Dr. Moshe Kedan draws on 45 years of experience as a physician in explaining how to have meaningful conversations about sex and sexual issues in his book Breaking the Silence.
Kedan notes that sex is “something that couples don’t talk about” and that “the secrecy, shame, and hostility that often build up when sex is poor, infrequent, neglected, or disregarded can damage people’s health, destroy their marriages, and ruin their lives.” Employing accessible language to explain his well-researched perspective, Kedan explores why physicians typically deprioritize addressing sex in their practices and why couples may find it difficult to talk about sex with each other or with their doctors.
The author lists prevalent assumptions about sex, as well as common issues that can affect libido, and utilizes interesting case examples throughout to explain his approach to achieving lifelong, satisfying sexual relationships.
However, while professing to “do away with the archaic sexual standards and beliefs,” Kedan explores sexual issues primarily through a traditional gender paradigm. He places an emphasis on potency and virility for men versus affectionate touch and tenderness for women and posits that men’s “pleasure comes almost exclusively from orgasm” while for women “sex is much more about the mind and emotion.” He reports that in his experience, women are typically the low libido partner, and that “much of the power to prevent broken families is in the woman’s hands” by pushing through lack of desire to have sex anyway. These concepts have been explored by many other authors and do not add significantly to contemporary sexological discourse, which has largely moved away from a gender binary perspective on sex.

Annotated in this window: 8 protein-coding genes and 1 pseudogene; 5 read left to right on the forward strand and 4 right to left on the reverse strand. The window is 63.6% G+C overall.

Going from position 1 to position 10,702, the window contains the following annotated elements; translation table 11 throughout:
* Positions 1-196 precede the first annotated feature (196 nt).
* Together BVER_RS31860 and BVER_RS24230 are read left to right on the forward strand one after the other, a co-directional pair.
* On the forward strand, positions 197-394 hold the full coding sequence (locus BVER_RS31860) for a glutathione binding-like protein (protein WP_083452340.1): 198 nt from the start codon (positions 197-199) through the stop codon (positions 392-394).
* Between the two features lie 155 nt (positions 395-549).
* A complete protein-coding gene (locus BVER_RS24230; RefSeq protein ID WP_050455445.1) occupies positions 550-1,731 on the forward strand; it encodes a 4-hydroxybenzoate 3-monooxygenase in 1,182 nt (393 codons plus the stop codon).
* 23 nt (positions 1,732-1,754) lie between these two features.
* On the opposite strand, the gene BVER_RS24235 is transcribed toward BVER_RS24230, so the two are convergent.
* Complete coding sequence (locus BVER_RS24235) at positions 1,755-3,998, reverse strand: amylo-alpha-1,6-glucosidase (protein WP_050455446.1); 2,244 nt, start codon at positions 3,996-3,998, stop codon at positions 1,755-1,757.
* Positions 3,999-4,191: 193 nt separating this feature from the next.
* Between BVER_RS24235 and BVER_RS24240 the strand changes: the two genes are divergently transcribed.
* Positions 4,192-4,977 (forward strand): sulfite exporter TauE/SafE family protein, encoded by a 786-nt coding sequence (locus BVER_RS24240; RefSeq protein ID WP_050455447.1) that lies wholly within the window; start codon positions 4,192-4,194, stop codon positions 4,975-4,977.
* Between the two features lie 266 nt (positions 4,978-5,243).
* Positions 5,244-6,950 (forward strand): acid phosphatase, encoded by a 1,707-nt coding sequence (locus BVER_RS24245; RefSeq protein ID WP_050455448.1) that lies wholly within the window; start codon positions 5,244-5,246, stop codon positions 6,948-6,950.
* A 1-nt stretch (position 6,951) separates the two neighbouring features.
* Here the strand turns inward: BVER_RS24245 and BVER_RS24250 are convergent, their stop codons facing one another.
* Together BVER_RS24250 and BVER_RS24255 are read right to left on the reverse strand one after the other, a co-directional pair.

Nonetheless, Kedan offers a refreshing destigmatization around the discussion of sex. His book will most benefit those who identify with a Judeo-Christian approach to sexuality, who are struggling with sex and aging, or who have had difficulty starting a conversation with their spouse about sex.